“Maybe I’m asking you because you actually have something to say,” he started. My heart was beating faster. “Or because you don’t give a shit who I am or because you called me out on never coming here.”
I knew he could tell how quickly I was breathing. My head hadn’t been making things up - not everything, at least. He wouldn’t be this close to me, smelling like Jack and aftershave, close enough to see the threads on his shirt, if there wasn’t something here.
“I should have come here earlier,” he added, and suddenly his eyes fell to my lips. I tried to take a deep breath. I still hadn’t decided if I was going to be that girl, the kind that sleeps with him. I hadn’t even decided if I was the kind who liked him. Though maybe I had no idea who that kind was. Maybe it was me.
“Or maybe you’re just drunk and I’m easy.” The words slipped out before I had the chance to catch them. A defense mechanism. You mind tends to do strange things when someone is staring at your lips.
“That too,” he mumbled, and suddenly he kissed me. One of those frenzied kisses that turns you on immediately, that sends fire right down to your toes. One of those times when you don’t think, you act. He was the one who wrapped his arms around my waist - strong - and pulled me up to sit on the washing machine. But I was the one who opened my legs and kissed back. It wasn’t my fault he smelled so good, that my hands were on his neck, that one of his was on my leg. It’s just what happened.
“Wait, wait,” I managed, and it almost physically pained me to hold him off, my hands on his chest. “Are we actually doing this?” I probably confused my answer by taking my shirt off, but like I said, sometimes those things just happen.
“Fuck yes,” he answered, and kissed me again. For some reason all I could think was I’d never had sex in a basement. That became untrue around the time his hands pushed up my skirt and my hands undid his belt.
What the hell, right? These things just happen.
They finally found us at 6am.
One of my colleagues came in early to let the cats out when she noticed the open door to the gym, and the broken drinking glass on the floor. (Thanks for that, Mousey). Eventually she tried the basement door and when she couldn’t open it, she called the boss, and the maintenance guy from two doors down. That’s how some dude in a jumpsuit found me asleep on a couch, leaning on Seth MacFarlane’s shoulder.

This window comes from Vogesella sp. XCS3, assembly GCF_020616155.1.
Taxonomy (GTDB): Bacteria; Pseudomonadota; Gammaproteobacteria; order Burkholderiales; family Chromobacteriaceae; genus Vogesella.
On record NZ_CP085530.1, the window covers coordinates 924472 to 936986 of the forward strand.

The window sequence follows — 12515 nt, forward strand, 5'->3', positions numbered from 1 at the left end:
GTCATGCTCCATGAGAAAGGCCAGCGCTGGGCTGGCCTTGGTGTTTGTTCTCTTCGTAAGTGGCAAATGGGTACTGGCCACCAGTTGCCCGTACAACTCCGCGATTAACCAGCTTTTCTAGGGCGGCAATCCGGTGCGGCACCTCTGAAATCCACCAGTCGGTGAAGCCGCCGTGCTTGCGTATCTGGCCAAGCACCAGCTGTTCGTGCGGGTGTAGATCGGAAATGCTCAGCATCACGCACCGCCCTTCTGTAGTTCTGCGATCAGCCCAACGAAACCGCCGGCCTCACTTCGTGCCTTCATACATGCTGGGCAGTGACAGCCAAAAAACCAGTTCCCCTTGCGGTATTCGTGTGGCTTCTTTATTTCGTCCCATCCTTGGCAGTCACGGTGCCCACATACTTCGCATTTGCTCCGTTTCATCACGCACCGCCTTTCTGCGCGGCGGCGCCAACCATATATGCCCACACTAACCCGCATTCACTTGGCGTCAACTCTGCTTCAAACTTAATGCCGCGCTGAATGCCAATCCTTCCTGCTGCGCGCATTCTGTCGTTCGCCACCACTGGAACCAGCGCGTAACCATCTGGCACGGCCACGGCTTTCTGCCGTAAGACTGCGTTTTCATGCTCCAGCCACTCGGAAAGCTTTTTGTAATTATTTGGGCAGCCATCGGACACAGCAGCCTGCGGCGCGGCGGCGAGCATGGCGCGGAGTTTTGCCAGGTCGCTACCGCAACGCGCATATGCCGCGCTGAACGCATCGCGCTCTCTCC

Thank god he didn’t have a camera.
My boss tried very tactfully to ask Seth not to sue. His phone got a bar halfway across the room and started going crazy. They all ignored me, of course, until my manager realized I was there, and I got a ten minute lecture about not taking board members to the basement for alcohol. All I could do was apologize and tell him I was pretty sure this qualified me for a personal day.
Seth had ducked out before me, still on his phone, and was halfway across the car park. I found myself walking up to him in my sleep-deprived haze. The smarter thing to do would have been to let him walk away. In real life, as he sang once, love doesn’t let you.
“Seth!” He stopped in his tracks and turned around. I walked up to him as he hung up on whoever he was talking to, and there we were, standing there, staring at each other again. Spontaneously I plucked the phone out of his hands.
“If you’re going to prank call anyone, Charlize is under C,” he started, but I just went into contacts and tapped in my number before I lost my nerve.
“My number’s in there,” I said breathlessly, holding it out to him. “You can call me in two weeks when I leave this place or earlier if you’re suing. But please don’t sue,” I added quickly. “I swear to god I didn’t plan any of this.”
He grinned at me and took his phone back, briefly looking at the number.
“Two weeks it is,” he answered. He looked up from his phone with that smile, a different one now. It actually reached his eyes.
“Okay.” I found myself grinning now, but I forced myself to walk away.
“Okay then,” I heard him add to my back, and I looked back to see him still smiling.
To this day, I still haven’t forgotten that smile.
I honestly thought that was it. I had a habit then of thinking too much, so I imagined a lot of things. I thought there was no way he’d call in two weeks. I thought I wouldn’t think about him at all. And I was certain he’d forget about me completely, unless he planned to sue. I imagined all my thoughts were facts.
Tuns out I didn’t know anything. I had no idea how big a part he’d play in my life.
I had even less idea what was to come.